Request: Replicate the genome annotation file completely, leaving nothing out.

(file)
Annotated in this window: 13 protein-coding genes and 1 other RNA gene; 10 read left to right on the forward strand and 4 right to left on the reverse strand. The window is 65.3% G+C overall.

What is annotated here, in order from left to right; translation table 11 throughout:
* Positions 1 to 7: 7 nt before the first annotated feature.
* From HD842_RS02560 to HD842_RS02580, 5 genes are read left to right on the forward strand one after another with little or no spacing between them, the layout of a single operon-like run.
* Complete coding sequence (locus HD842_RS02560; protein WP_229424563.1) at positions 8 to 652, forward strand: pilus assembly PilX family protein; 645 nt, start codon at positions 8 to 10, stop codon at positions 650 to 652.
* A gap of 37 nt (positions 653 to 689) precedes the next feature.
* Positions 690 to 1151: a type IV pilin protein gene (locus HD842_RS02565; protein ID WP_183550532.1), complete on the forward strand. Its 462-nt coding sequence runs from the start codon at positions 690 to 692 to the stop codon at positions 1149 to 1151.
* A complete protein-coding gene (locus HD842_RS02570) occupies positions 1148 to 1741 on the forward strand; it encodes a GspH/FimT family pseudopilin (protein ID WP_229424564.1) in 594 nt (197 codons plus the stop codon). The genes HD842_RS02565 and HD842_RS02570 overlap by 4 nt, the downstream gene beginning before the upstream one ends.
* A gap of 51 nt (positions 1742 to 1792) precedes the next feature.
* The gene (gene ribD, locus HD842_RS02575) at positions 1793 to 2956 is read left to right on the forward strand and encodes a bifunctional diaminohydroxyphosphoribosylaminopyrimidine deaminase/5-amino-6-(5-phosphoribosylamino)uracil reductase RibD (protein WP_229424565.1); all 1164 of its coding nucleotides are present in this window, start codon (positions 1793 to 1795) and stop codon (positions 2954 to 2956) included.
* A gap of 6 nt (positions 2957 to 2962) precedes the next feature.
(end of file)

Annotated in this window: 13 protein-coding genes and 1 other RNA gene; 10 read left to right on the forward strand and 4 right to left on the reverse strand. The window is 65.3% G+C overall.

What is annotated here, in order from left to right; translation table 11 throughout:
* Positions 1 to 7: 7 nt before the first annotated feature.
* From HD842_RS02560 to HD842_RS02580, 5 genes are read left to right on the forward strand one after another with little or no spacing between them, the layout of a single operon-like run.
* Complete coding sequence (locus HD842_RS02560; protein WP_229424563.1) at positions 8 to 652, forward strand: pilus assembly PilX family protein; 645 nt, start codon at positions 8 to 10, stop codon at positions 650 to 652.
* A gap of 37 nt (positions 653 to 689) precedes the next feature.
* Positions 690 to 1151: a type IV pilin protein gene (locus HD842_RS02565; protein ID WP_183550532.1), complete on the forward strand. Its 462-nt coding sequence runs from the start codon at positions 690 to 692 to the stop codon at positions 1149 to 1151.
* A complete protein-coding gene (locus HD842_RS02570) occupies positions 1148 to 1741 on the forward strand; it encodes a GspH/FimT family pseudopilin (protein ID WP_229424564.1) in 594 nt (197 codons plus the stop codon). The genes HD842_RS02565 and HD842_RS02570 overlap by 4 nt, the downstream gene beginning before the upstream one ends.
* A gap of 51 nt (positions 1742 to 1792) precedes the next feature.
* The gene (gene ribD, locus HD842_RS02575) at positions 1793 to 2956 is read left to right on the forward strand and encodes a bifunctional diaminohydroxyphosphoribosylaminopyrimidine deaminase/5-amino-6-(5-phosphoribosylamino)uracil reductase RibD (protein WP_229424565.1); all 1164 of its coding nucleotides are present in this window, start codon (positions 1793 to 1795) and stop codon (positions 2954 to 2956) included.
* A gap of 6 nt (positions 2957 to 2962) precedes the next feature.